If you didn’t update your estate plan last year when the federal tax laws changed, 2014 is the year to make some important changes in it. Alterations to tax laws can definitely impact your estate, plus addressing two other key issues can help you be confident you have everything in place for yourself and your heirs. Here are the three main reasons to review and update your estate plan as soon as you can this year.
Estate Taxes Are Now Stable The federal estate and gift tax exemption is now an inflation-adjusted (from 2010) $5,000,000 per individual. Plus, there is no longer a built-in “sunset” for this exemption to automatically revert to $1,000,000. For a married couple, their estate can be worth more than ten million dollars before they have to worry about estate taxes. In the past, when the exemption was or was scheduled to be much lower, a large number of estate plans were set up using A/B trust provisions. With that structure, when a spouse dies, the deceased spouse’s assets do not go to the surviving spouse but rather are put in an estate tax avoidance/asset protection trust to the extent possible without causing the estate to be taxable. That trust would be a separate taxpayer and file its own income tax return each year. There are also ongoing management and administrative costs. Offset against those disadvantages are the asset protection advantages that an irrevocable trust can provide and the possible opportunity to preserve the deceased spouse’s assets for heirs if the survivor has to go into a nursing home.
For the majority of people, there is no longer a current tax need for complex A/B provisions and so estate plans can be designed in a much more straightforward manner to meet non-tax goals. Your estate will be administered as directed by the plan in place when you die, so, with these major tax law changes, now is the time to come in and work with our firm to review your plan and your situation to determine if your plan should be updated and/or simplified.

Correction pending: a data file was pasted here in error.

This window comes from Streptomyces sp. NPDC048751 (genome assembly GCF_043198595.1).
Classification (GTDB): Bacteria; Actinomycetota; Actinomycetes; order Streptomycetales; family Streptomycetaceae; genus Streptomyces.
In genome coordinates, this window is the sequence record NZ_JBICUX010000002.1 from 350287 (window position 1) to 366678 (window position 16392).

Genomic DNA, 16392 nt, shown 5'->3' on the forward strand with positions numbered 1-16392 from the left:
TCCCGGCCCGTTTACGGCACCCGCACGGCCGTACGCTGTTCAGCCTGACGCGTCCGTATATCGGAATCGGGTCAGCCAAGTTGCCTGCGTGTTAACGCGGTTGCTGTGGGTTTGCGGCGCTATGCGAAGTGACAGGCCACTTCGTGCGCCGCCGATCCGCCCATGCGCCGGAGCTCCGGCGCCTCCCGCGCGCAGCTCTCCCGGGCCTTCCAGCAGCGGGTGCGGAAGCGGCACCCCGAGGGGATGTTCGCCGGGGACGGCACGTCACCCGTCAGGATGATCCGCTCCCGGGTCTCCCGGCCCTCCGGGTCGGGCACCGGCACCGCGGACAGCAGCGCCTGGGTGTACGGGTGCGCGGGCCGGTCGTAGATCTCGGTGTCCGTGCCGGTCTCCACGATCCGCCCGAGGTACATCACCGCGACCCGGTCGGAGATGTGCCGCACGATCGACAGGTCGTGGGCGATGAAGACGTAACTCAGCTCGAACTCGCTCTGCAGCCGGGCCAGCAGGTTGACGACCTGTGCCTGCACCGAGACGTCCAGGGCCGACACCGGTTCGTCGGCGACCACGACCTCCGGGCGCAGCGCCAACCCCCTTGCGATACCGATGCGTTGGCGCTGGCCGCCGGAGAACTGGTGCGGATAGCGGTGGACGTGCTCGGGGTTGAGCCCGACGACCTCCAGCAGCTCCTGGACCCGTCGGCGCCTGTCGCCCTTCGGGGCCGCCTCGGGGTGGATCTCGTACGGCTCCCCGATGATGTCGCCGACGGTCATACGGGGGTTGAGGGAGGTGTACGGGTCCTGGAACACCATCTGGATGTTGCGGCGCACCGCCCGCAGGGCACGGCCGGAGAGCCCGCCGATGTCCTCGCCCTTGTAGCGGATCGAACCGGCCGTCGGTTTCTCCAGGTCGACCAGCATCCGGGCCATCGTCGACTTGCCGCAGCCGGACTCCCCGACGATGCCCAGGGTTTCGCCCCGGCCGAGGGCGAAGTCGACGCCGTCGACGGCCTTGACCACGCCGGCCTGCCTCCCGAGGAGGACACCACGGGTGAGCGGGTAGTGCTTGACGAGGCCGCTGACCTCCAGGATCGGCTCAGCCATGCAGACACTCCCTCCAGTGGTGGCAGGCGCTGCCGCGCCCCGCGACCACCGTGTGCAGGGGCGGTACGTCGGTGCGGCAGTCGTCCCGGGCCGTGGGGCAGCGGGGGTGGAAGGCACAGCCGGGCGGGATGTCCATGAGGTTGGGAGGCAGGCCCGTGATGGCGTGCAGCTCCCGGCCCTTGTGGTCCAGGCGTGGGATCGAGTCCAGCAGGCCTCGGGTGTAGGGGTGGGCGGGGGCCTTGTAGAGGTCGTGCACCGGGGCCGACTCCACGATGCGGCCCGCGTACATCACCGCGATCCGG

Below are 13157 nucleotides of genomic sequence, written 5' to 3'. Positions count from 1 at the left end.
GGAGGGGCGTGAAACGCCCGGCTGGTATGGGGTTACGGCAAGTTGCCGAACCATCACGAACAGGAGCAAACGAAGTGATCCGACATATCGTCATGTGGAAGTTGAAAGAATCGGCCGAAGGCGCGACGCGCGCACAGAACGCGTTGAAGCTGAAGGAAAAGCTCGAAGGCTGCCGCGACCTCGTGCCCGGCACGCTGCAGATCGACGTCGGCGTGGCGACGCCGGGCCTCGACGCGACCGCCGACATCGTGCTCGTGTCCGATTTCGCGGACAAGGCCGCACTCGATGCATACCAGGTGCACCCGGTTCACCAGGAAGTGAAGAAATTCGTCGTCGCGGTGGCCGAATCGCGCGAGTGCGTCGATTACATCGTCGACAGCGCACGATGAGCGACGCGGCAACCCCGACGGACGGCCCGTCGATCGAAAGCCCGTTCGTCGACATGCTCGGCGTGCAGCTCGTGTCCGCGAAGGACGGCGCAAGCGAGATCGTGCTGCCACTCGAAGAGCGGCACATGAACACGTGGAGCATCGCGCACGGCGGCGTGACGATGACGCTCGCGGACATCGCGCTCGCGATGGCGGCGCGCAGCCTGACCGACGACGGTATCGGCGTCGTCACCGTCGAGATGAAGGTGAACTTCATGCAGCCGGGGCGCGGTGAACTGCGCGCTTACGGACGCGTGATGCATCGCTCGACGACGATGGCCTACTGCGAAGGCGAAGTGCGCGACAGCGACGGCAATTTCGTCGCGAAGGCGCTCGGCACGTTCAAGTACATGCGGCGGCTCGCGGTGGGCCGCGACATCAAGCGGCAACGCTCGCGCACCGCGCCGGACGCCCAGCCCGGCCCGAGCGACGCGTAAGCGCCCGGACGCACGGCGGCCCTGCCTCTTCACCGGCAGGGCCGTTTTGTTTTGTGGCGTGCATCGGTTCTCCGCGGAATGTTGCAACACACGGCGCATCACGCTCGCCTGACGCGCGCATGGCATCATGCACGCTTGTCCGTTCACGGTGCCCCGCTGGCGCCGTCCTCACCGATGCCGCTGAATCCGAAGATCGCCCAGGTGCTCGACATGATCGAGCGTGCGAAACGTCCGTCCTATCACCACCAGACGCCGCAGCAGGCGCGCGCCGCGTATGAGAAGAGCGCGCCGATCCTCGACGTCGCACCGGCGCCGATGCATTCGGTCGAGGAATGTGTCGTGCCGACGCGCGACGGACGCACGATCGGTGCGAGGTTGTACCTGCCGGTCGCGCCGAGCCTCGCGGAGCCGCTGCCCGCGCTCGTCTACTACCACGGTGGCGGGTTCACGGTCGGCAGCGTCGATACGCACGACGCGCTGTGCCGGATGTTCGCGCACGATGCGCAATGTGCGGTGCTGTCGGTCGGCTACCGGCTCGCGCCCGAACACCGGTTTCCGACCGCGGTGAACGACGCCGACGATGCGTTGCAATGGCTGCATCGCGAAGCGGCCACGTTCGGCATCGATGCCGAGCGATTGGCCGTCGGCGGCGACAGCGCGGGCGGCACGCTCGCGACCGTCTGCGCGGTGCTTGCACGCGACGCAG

Provide Divorce and Lawsuit Protection No parent likes to think of their children in dire straits or that their heirs might have personal or business difficulties in the years ahead. But life does have a tendency to get in the way of the best laid plans. You want to protect your heirs and provide some financial security, yet most estate plans do not provide the heirs an adequate level of asset protection from the risks of loss of inheritance through getting divorced or sued. There are three issues that could negatively impact an inheritance:
1) Immaturity or mismanagement of assets could cause an inheritance to dissipate long before you intended.
2) Even if funds are managed well, an heir could be involved in a failed business venture or an accident. The resulting lawsuit could result in their inheritance being taken by a judgment creditor.
3) With a divorce, all assets not proved to be inherited or gifts are subject to division, which does not have to be evenly. If the inheritance you provided ends up untraceable, like in a joint account, it could all be lost.